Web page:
Local doctors sound off about Kinney Drugs' new in-store clinic

SYRACUSE (WSYR-TV) - A group of local doctors say Kinney Drug's new in-store clinic is "poor medical practice" and could pose a risk to the patient's health.

At the clinics, pharmacists will be able to perform rapid diagnostic tests in a consultation room for patients who are experiencing strep throat and flu-like symptoms. 

The pharmacist will attempt to contact the doctors for prescription approval when tests turn out positive for strep or flu.  People can also sign up for a "telemedicine" consultation online, for possible prescription approval.

This is raising concerns for many local doctors.

Although Kinney says its pharmacists have special training, Dr. James Edinger, family medicine physician, along with several of his colleagues in the Family Care Medical Group, say knowing a patient's medical history is key.

"Traditionally we've been taught you get the diagnosis 80 percent of the time based on the history, but that means 20 percent of the time the physical examination is extremely important and could make the correct diagnosis or if not done, could miss the correct diagnosis," Edinger said.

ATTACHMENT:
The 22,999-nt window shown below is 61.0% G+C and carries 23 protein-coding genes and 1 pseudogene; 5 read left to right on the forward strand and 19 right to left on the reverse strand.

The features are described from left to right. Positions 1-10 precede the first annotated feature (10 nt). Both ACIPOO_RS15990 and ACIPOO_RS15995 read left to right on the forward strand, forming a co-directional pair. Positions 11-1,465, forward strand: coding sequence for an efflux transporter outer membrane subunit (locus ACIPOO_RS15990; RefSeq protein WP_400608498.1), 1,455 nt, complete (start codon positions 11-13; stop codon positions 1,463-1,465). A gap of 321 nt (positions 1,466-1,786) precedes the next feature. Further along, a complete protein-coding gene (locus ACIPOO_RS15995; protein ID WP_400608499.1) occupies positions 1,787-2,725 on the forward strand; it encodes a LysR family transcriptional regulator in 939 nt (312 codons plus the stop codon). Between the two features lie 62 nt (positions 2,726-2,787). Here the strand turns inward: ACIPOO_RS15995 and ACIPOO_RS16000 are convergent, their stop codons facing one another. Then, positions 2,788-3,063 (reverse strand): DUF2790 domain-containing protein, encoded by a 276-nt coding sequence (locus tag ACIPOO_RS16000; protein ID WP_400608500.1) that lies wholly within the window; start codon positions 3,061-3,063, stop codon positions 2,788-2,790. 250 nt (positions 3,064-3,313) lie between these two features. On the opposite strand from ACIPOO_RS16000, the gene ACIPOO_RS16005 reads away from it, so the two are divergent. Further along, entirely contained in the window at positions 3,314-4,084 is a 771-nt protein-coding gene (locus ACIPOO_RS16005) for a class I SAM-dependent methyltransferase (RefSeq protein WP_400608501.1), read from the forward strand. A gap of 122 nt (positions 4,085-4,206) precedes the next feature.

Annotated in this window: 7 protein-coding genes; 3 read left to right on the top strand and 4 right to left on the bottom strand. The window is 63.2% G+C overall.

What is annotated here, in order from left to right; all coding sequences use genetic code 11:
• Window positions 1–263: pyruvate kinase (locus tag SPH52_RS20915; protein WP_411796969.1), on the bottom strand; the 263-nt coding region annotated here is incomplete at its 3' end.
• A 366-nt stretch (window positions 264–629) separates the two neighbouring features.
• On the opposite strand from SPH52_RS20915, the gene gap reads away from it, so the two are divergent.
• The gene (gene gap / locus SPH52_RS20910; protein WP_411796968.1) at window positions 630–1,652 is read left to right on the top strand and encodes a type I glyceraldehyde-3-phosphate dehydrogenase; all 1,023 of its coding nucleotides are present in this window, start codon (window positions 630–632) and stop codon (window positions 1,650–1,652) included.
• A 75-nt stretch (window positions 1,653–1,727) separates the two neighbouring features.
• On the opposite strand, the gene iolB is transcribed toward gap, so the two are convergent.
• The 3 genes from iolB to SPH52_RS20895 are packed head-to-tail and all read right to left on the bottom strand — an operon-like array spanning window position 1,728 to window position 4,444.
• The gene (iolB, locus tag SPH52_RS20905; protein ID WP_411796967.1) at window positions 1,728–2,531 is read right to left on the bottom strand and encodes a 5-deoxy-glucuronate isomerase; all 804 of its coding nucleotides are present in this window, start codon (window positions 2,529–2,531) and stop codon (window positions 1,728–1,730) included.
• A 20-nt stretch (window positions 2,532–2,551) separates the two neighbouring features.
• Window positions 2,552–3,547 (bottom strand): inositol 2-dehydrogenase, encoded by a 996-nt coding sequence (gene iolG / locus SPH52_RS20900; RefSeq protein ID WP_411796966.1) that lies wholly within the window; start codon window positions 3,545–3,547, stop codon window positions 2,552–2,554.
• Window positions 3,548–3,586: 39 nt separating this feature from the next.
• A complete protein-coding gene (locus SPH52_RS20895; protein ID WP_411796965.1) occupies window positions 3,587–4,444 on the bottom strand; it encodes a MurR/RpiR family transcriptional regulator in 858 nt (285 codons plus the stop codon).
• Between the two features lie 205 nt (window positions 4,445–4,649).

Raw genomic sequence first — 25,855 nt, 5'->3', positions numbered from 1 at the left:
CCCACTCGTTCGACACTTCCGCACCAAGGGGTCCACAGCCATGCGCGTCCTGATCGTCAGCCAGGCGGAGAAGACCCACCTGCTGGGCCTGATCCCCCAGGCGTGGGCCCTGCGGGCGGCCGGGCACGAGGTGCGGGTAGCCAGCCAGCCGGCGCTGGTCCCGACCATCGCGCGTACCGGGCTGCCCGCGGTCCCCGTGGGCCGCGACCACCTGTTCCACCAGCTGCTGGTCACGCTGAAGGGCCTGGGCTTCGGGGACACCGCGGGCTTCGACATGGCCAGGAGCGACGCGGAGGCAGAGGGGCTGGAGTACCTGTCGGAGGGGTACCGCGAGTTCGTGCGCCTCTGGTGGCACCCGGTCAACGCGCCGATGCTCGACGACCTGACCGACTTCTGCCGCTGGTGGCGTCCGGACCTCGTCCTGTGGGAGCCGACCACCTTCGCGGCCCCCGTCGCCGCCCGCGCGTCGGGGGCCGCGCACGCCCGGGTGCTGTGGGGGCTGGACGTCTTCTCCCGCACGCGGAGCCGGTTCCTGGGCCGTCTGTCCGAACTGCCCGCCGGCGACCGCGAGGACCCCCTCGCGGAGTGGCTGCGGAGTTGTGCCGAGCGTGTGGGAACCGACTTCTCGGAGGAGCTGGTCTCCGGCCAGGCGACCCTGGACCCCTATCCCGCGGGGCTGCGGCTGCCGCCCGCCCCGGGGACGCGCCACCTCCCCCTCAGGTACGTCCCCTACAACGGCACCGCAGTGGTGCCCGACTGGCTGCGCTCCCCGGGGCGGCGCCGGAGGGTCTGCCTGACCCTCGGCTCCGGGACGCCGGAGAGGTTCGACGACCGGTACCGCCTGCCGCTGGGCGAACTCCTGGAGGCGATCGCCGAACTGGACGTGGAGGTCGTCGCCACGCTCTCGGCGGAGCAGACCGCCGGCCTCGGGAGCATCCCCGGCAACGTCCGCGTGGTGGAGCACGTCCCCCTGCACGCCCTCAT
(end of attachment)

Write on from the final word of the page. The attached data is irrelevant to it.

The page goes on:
For Dr. Mitchell Brodey, an infectious disease specialist, the Kinney Drug clinic's rapid tests come with another concern: inaccuracy.

"If the test is negative, it means you have a 50 percent chance of having the disease. There is still a chance you have the disease, so a negative test doesn't mean you don't," said Dr. Brodey.

Dr. Brodey suggests patients call their doctor's after-hours care-line or go to an urgent care for a diagnosis.

Here's a statement from Kinney Drugs:

The intention of this program is and always has been to refer patients who test positive for either strep or flu back to their primary care providers. Our Pharmacists do not diagnose; they test. If a patient has no primary care provider, our Pharmacists help them understand their options to obtain appropriate medical care and follow up.
Our Pharmacists are nationally certified to perform the tests. The Pharmacists share the test results with the patient’s primary care provider, who then makes the diagnosis and decides upon an appropriate treatment plan for their patient.



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